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Date: Mon, 27 Nov 2017 14:10:54 -0500
From: Scott Court <z5t1@...1.com>
To: Kurt Seifried <kseifrie@...hat.com>
Cc: oss-security@...ts.openwall.com, Bram@...lenaar.net
Subject: Re: Re: Security risk of server side text editing ...

Hi Kurt,

Here's the summary you asked for. As far as I've been able to tell,
there are three vulnerabilities being discussed here:


    1. CVE-2017-1000382

This vulnerability was discovered by Hanno Böck. When editing a text
file in Vim, a .swp file is created in the same directory (if you edit
"foo", the swap file will be ".foo.swp"). Hanno pointed out that this
could create a security vulnerability on PHP enabled webservers as follows:

If a user goes to edit a .php file in the public_html directory (say
"foo.php"), a swap file will be created in the public_html directory
called ".foo.php.swp". This then exposes the contents of the PHP script
foo.php to the world. All someone has to do is go to
"http://example.com/.foo.php.swp" and he can view the .swp file which
contains the contents of the original foo.php file.

Hanno pointed out that this causes a problem with Wordpress sites if the
site administrator edits the wp-config.php file in Vim: he exposes all
of the database credentials. This is made worse if Vim crashes while he
is editing it as then the .wp-config.php.swp file sticks around. He
claims he has found 750 websites that are vulnerable to this.


    2. Vim .swp file group (Doesn't have a CVE ID)

This vulnerability was discovered by me. When Vim creates a .swp file,
the .swp file is created with the owner and group set to the editor and
editor's primary group respectively. The .swp file is the set to the
same permissions as the original file (i.e. chmod 640). This creates a
security vulnerability when the editor's primary group is not the same
as the original file's group.

For example, say the root user's primary group is "users", which every
user is a member of. If root goes to edit /etc/shadow, the
/etc/.shadow.swp file is created with permissions 640 and user:group set
to root:users. The original /etc/shadow file had user:group set to
root:shadow though; this now exposes the /etc/shadow file (which mind
you contains hashes of every user's password) to every user on the system.

Originally, I thought this was an extension of CVE-2017-1000382 so I
didn't bother trying to get a CVE ID for it; however, upon looking at it
for a second time, it seems that this is indeed a different
vulnerability. It is possible to patch this vulnerability without
patching CVE-2017-1000382.


    3. Vim.tiny race condition (Doesn't have a CVE ID as far as I know)

I'm not quite sure who discovered this vulnerability (I don't use or
follow vim.tiny); however, it has been discussed on here so I will
include my limited knowledge of it for completeness sake. This is a race
condition in which a world writable SUID binary is temporarily created.
This could (or course) theoretically allow an arbitrary user to write to
that binary and execute arbitrary code as root; however, there is debate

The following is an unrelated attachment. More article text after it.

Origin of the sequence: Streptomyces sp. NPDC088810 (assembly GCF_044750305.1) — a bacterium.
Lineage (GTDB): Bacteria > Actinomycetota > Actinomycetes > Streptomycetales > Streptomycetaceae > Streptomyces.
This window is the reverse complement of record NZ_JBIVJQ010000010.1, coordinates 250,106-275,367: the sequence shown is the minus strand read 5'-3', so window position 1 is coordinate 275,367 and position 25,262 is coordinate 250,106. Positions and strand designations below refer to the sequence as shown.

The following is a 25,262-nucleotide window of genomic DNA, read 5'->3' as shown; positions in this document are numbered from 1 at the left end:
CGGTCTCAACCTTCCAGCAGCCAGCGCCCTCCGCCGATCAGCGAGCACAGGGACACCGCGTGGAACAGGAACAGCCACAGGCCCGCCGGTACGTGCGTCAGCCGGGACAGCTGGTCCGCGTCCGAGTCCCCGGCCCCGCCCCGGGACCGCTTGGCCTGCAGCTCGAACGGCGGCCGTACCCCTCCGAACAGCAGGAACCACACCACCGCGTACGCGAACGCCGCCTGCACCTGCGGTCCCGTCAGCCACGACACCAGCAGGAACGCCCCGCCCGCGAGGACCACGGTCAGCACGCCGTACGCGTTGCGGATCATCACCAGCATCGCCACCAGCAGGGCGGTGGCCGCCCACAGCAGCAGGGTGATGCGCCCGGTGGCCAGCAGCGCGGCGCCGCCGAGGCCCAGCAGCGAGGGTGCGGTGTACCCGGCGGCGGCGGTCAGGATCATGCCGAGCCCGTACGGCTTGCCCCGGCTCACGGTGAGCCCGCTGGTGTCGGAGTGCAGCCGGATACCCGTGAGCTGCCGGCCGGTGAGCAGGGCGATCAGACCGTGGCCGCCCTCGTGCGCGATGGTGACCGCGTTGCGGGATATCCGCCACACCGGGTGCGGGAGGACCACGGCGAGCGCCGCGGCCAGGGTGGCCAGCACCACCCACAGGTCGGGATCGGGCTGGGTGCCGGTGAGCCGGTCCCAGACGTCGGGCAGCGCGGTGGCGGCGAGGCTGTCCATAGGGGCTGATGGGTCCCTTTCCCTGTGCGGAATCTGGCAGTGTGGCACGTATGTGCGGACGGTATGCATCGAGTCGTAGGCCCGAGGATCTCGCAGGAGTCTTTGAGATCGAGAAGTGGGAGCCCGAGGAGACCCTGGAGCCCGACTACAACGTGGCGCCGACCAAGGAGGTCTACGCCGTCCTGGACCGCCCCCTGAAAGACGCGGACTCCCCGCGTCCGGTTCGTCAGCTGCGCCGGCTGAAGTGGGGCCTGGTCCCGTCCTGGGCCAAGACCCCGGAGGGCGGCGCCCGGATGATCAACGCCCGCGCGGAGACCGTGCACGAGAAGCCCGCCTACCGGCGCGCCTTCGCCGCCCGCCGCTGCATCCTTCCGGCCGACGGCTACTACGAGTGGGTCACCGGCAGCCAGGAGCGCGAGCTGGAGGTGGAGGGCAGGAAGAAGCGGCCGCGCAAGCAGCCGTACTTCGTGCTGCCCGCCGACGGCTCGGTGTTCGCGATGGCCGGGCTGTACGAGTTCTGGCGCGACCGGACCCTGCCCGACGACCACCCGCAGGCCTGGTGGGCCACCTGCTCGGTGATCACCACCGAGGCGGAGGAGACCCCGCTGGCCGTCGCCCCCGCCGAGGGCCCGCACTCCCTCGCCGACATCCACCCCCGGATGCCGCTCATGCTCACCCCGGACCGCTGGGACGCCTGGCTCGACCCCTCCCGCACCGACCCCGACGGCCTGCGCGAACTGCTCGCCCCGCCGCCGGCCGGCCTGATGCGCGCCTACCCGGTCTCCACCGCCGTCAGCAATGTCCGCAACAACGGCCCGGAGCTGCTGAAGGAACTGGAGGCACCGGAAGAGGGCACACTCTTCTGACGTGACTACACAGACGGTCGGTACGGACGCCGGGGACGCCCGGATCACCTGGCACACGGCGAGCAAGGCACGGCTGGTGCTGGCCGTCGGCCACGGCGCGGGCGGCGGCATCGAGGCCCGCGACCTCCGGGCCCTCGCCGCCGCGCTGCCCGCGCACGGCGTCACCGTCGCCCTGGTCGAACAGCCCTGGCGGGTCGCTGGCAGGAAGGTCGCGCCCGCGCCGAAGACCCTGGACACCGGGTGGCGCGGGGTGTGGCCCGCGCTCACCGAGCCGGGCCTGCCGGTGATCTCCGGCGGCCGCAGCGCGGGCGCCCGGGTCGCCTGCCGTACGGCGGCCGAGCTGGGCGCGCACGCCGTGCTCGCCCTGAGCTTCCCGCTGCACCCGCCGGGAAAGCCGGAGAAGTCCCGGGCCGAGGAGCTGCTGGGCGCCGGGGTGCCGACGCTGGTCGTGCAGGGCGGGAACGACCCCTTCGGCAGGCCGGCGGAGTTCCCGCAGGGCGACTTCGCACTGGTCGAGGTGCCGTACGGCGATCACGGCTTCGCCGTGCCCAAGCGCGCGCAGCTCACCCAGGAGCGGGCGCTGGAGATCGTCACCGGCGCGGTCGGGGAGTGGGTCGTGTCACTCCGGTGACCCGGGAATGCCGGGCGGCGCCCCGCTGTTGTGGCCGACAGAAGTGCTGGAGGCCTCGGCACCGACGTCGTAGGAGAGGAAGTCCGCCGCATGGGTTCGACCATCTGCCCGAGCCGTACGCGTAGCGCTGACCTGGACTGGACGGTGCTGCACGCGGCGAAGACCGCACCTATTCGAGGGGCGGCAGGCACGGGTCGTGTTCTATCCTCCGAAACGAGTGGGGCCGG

as to whether or not doing this is actually feasible.

---

I believe these are the three big ones; however, I may have missed
something. There has been a lot of discussion about this family of
vulnerabilities lately. There are definitely at least these three
though. I'm sure if I've missed anything everyone else on this mailing
list will be more than happy to let me know.

Sincerely,

Scott Court


On 11/22/2017 05:27 PM, Kurt Seifried wrote:
> Can you post a summary of the issues, it sounds like more than one CVE will be needed, thanks.
>
>
> -Kurt
>
>
>
>
>
>> On Nov 22, 2017, at 15:17, Solar Designer <solar@...nwall.com> wrote:
>>
>>> On Fri, Nov 17, 2017 at 11:35:15AM +0100, Bram Moolenaar wrote:
>>> Please check out patch 8.0.1300.
>> Thanks.  Personally, I don't have much to add.  This continues to do
>> what I find are weird and wrong things, so any implementation issues are
>> secondary to that.  I suppose you have some rationale for preserving the
>> old behavior of propagating the edited file's permissions onto related
>> temporary files, but I'm unaware of good reasons for that.
>>
>> If it's about users' collaboration, then I don't see a good reason for
>> other users in the group, even if they could access the original file
>> via group permissions, to also have access to recovery and backup files.
>>
>> As to the patch itself, aside from it propagating the possibly unsafe
>> permissions on purpose (I mean unsafe such as in Hanno's original
>> example, but also applying to backup files), it's also risky in
>> temporarily setting umask to 0.  On some systems, this could mean libc
>> or the kernel creating files with unsafe permissions if anything goes
>> very wrong during this time - e.g., a coredump.  Checking st_ino is OK
>> as a hardening measure, but might not always be sufficient: inode number
>> reuse is possible if the original file could have been deleted.
>> I suppose st_dev is not checked because of the use of O_NOFOLLOW, but I
>> guess Vim can be built on systems without working O_NOFOLLOW as well?
>>
>> In case anyone wants to review the patch for real, I've attached it to
>> this message, and here it is on GitHub (for expanding of the context):
>>
>> https://github.com/vim/vim/commit/cd142e3369db8888163a511dbe9907bcd138829c
>>
>> Alexander
>> <8.0.1300>


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